The Southern Cal site.
Yea, here we go again... and again and again
Justin W. Newton wrote:
> Bah, here we go again.
> At 02:32 PM 2/28/97 -0600, Carol Anne Cypherpunk wrote:
> >-----BEGIN PGP SIGNED MESSAGE-----
> >Jim Fleming scambled some electrons to say:
> >Can someone explain what people are supposed to infer from above ?
> >What I got from it was this:
> >Someone with a lotta money, is gonna stomp on somebody
> >who doesn't have a lot of money.
> Don't forget the helicopters, the helicopters are very important.
> >This ain't www3, and as sure as folks are discovering domains,
> >someone (like me but only with tons of bucks) is discovering IP
> >numbers. And they will have the game (legal) played in US courts.
> HINT: WWhile people are trying to make this a business decision, it is not
> strictly so. Behind a lot of the way that IP's are currently allocated are
> /technical/ limitations. Wheteher these limitations are here because Big
> Company X decided to abuse our trust and place false limitations on us, or
> because God stated it to be so, or because we were all too busy looking at
> the pretty blinky lights to build the internet better, the limitations
> remain. There are /possibly/ going to be solutions in 6 months or so, but
> noone has proven that any of these solutions work in LARGE networks.
> (Sorry Karl, you aren't large, and neither is Nathan, and neither am I for
> that matter.) We don't know that these solutions ever /will/ work
> (although they probably will), and it would be unwise of us to setup
> registries /assuming/ that a solution is in the works.
> >Frankly I'd like the 126.96.36.199 ip address (cause I'm an old Beatle fan) :)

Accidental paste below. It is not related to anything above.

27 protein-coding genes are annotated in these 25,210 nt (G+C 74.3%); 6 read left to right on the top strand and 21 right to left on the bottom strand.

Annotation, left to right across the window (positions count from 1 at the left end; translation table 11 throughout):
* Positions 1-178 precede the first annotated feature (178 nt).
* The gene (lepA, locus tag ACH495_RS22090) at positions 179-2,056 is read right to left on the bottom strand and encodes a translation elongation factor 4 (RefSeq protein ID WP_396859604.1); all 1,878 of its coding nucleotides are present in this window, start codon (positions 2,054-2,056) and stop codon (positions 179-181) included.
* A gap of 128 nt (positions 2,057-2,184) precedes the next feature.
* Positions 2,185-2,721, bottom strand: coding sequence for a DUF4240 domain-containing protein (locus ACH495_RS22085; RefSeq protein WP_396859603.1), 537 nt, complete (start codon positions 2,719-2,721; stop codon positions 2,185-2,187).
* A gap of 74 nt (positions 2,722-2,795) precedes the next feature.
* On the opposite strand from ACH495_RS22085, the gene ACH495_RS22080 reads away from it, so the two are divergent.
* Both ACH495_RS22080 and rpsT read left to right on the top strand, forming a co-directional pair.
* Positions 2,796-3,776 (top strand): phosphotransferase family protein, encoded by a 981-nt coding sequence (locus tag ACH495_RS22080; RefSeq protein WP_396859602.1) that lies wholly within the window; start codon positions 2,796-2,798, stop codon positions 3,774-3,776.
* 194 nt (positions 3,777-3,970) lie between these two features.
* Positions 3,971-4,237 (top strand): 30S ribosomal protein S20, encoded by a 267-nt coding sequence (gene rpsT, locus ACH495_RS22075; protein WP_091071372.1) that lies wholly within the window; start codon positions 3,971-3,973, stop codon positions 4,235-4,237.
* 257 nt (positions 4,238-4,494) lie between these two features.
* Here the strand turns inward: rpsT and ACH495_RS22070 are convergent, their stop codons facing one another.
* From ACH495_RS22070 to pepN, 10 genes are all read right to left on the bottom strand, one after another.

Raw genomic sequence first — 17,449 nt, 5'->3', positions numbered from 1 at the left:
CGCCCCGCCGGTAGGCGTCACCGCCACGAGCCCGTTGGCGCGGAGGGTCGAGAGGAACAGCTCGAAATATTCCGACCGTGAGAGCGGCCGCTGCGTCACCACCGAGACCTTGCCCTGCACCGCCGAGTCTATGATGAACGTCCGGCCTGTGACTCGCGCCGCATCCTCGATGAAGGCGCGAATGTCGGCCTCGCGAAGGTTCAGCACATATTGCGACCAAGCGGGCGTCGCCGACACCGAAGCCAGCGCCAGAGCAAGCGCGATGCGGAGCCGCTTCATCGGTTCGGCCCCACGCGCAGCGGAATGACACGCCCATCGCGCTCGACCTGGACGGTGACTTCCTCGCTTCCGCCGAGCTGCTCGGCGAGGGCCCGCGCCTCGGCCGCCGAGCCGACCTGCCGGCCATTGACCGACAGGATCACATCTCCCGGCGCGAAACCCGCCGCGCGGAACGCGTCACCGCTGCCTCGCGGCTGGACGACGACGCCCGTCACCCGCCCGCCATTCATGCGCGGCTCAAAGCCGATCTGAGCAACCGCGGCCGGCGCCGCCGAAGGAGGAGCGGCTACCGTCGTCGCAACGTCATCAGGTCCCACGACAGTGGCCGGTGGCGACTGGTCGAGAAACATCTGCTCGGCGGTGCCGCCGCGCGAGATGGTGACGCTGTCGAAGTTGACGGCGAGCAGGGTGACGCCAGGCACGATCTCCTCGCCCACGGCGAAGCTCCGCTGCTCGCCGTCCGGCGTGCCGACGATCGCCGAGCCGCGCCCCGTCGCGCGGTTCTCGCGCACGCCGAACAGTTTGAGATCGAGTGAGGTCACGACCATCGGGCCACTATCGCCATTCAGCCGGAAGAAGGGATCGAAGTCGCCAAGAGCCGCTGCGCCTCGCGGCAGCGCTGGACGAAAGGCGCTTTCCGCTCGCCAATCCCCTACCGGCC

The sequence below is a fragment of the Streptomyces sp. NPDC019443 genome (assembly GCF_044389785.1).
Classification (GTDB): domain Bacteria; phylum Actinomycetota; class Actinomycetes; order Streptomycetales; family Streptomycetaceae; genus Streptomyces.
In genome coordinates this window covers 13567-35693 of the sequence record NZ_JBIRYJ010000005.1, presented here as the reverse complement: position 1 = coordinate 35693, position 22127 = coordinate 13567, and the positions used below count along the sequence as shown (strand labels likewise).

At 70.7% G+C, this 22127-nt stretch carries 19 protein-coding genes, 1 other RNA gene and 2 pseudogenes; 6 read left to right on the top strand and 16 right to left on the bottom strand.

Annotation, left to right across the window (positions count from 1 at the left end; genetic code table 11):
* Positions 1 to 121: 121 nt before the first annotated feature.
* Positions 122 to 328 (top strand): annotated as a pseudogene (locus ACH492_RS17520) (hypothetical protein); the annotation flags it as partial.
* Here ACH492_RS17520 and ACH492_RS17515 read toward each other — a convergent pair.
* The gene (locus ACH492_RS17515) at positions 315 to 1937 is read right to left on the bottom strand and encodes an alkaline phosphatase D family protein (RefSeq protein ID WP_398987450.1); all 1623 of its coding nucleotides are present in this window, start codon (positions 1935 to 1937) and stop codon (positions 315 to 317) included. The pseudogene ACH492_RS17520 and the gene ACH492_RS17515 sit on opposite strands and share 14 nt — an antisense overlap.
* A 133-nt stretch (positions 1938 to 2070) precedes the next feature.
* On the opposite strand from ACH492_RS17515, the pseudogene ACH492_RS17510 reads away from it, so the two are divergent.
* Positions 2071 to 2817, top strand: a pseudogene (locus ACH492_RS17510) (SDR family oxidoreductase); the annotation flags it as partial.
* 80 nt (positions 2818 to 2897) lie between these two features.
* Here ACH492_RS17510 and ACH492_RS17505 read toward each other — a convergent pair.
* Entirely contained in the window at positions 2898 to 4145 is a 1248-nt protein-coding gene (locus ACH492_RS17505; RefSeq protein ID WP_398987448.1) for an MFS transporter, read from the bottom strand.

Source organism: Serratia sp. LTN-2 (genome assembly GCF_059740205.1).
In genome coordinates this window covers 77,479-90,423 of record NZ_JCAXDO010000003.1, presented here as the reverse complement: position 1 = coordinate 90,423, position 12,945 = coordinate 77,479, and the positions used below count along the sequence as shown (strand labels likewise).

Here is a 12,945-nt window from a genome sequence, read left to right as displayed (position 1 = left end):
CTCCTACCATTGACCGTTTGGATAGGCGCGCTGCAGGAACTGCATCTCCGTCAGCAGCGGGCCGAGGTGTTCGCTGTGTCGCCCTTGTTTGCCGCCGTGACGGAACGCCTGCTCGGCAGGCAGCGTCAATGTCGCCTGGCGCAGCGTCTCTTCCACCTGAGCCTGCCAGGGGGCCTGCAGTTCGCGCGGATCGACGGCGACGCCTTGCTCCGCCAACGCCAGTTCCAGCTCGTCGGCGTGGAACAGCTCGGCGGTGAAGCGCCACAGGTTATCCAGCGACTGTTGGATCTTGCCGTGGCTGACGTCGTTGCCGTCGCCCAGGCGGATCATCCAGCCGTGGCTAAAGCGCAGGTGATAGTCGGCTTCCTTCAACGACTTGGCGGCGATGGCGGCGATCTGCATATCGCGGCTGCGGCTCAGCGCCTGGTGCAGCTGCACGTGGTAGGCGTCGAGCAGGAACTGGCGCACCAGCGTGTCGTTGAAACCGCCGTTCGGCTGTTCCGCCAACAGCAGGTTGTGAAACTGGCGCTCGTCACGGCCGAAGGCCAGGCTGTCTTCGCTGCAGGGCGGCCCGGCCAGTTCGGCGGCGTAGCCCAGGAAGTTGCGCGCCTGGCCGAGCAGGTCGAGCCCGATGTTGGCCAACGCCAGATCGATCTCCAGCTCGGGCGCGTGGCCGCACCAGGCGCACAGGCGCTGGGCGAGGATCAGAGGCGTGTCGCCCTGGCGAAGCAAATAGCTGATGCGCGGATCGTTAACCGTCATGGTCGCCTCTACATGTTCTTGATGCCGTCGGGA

> Well, talk to IBM and see if there is a way that they will either sell you
> a connection or allow you to tunnel into their network. Having them sell
> you the address so that your provider could announce it individually would
> be a VeryBadThing(tm).
> >Someday every computer from Apple will have an IP address built in.
> >Just like an operating system.
> >An IP a day keeps the bankruptcy court away.
> Cool, does this mean that Apple is going to become a provider for all of
> their sold computers so that they can announce an aggreaget, or are core
> routers going to have to carry several billion /32's? (Cool, we could use
> the entire available bandwidth of the internet for flap updates).
> >Maybe we even need to add another .xxx to the routing tables, we'd sure
> >have enough IP's for every concievable situation.
> What does it cost to add another .xxx to the IP protocol? I would bet that
> the number would be somewhere betwen $10billion and a trillion, but I could
> be off. Karl, how unfeasible is it for you to renumber your customers
> again? Add into that downtime due to trying to coordinate cutover, and you
> have some interesting economics going on there. This /isn't/ the solution
> (there are solutions being worked on, but this isn't it).
> >Enough rant for now. but it IS what gleaned from that lovely So. Cal site.
> Ok, my turn to rant. What did you do to educate yourself on how the
> internet works before deciding that you had the solution? How many large
> scale networks have you run or talked to the operators of? When did you
> work with, or speak to, people who have allocated, or had allocated to them
> at least a /17 of space about IP allocation issues? How's your education
> level on how routers react in exposure to large numbers of routing table
> entries, especially with frequently changing entries. (If my IP address is
> hard coded into my Mac, I should be able to use it at BOTH of my providers
> right?) Please, please, please folks, don't post until you have spent a
> lot of time researching the effect that IP registries can have on the net.
> The domain issues are NOT the same.
> (For anyone who cares, I was originally against the creation of new TLD's
> because of the headache it would cause my tech support folks when someone
> meant to go to www.foo.web and typed in www.foo.com and wondered why it
> took them to the wrong place. Now, I simply don't care, if people really
> want a billion TLD's, fine by me, it won't break anything. Some of these
> ideas on registries /could/ break things. For more information related to
> competing IP registries, or "buying and selling" IP's, etc etc, please go
> to either the pagan or piara mailing lists.)
> Justin Newton
> Network Architect
> Erol's Internet Services
> ISP/C Director at Large
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